Adapting to life as an expat in France

Adapting to life as an expat in France

Adapting to life as an expat in France

If you’re planning to emigrate to France before Brexit kicks in, clueing into to the French lifestyle is an essential task.

Living in France is a dream for many Britons who’re sick of British politics, British weather and the prospect of a diminished UK due to Brexit. France, it seems, represents the mythical land of milk and honey, crammed with delicious food, stunning countryside, historic towns, great wine and warm, sunny days on a nearby beach. However, becoming a British expat in France isn’t a long holiday, it’s a commitment to adapt to a very different lifestyle with two intertwining basics – culture and language.

If you were educated in the UK, you’ll probably remember some basics from your four years or so of French lessons, but expecting to get by on this is a big mistake. Whether or not you’re good at languages, mastering French is essential for making the most of your new life. As a newcomer, communication is crucial as the French are very courteous and expect courtesy in return. Language classes before you leave the UK are the best idea, continued after you arrive and backed up with French radio and TV programmes. Language changes over the years, and the French in use nowadays is different from the language you learned at school. Many French people do speak at least some English, but relying on this to get you by is a recipe for disaster.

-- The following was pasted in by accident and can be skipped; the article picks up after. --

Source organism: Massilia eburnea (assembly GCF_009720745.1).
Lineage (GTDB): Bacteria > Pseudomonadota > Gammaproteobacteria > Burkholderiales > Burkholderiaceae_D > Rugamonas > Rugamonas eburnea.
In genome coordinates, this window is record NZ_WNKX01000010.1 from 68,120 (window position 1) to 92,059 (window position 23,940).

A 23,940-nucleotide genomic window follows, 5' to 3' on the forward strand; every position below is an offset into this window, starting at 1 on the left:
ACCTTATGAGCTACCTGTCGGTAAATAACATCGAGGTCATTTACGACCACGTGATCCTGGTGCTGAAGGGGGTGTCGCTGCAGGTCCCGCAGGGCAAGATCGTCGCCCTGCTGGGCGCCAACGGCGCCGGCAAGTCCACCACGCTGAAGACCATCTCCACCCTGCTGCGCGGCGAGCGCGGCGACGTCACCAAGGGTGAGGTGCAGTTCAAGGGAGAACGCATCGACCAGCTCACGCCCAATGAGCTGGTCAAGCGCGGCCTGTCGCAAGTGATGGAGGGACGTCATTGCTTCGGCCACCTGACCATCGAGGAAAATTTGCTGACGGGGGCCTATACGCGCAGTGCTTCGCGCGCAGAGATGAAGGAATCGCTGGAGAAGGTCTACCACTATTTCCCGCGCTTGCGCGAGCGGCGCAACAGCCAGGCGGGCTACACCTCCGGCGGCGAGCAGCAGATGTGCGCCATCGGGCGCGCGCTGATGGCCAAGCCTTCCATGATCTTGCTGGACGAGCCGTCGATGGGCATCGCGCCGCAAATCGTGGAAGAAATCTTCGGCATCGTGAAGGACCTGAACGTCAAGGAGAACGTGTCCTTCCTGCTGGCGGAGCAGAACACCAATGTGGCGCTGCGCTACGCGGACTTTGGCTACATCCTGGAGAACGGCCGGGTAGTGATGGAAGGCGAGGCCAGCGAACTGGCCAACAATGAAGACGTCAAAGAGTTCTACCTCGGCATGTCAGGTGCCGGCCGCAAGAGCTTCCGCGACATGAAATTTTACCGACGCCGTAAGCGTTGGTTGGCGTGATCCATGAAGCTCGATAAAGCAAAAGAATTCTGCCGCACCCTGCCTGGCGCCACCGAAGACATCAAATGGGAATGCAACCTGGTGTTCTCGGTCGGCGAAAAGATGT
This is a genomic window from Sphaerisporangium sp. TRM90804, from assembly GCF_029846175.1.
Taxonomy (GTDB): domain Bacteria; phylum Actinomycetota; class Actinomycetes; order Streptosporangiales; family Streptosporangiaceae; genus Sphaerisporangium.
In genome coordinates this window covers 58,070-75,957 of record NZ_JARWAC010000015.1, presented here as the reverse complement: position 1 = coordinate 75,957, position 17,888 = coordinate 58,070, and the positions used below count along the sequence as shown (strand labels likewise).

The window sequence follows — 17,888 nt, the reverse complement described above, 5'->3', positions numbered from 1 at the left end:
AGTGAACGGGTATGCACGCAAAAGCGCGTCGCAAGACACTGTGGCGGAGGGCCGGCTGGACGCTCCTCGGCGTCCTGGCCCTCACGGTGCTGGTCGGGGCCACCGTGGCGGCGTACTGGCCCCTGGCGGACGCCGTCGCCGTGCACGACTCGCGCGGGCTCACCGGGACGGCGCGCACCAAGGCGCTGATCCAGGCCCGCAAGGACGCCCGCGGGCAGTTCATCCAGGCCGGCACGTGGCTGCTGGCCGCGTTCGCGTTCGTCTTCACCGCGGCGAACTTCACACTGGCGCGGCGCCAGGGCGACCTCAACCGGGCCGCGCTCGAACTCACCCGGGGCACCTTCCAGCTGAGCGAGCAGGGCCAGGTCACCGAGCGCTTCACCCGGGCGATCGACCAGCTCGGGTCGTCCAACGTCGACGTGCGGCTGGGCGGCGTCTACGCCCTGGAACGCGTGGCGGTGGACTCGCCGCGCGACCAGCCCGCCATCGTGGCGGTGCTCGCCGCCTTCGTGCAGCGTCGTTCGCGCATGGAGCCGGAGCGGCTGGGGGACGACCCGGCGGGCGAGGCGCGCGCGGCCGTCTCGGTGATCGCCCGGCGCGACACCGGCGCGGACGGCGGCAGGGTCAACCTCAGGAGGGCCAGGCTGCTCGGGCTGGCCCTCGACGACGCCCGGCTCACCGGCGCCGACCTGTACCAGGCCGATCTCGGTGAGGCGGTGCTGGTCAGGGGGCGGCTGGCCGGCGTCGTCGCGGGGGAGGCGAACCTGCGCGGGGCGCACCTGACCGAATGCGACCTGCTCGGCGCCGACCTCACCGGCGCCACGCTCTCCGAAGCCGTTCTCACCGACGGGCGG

As for French culture, the understanding of which is another essential for a successful integration, it’s subtly different to what passes for culture in the UK nowadays. French people think differently, have different sets of values and a different way of doing things as well as different culturally-based priorities. One simple example is the long French lunch hour during which everything closes, even the banks, thus causing confusion amongst newly arrived Brits. Another problem for new arrivals is estimating the cost of living, with finding out the hard way be overspending not the best idea. Planning ahead for the lifestyle you’re comfortable with, not forgetting to include heating, phone and electricity costs is the way forward.

Lastly, accepting the incontrovertible fact that French bureaucracy is infuriating will get you through the initial phase of adjustment with your sanity intact. Endless copies of everything are always required, and the best way to deal with what seem to be totally illogical requirements is to remember the French hate it as well. Finally, when you begin measuring time using the seasons, you’ll realise you’re in the integrated heaven you promised yourself.

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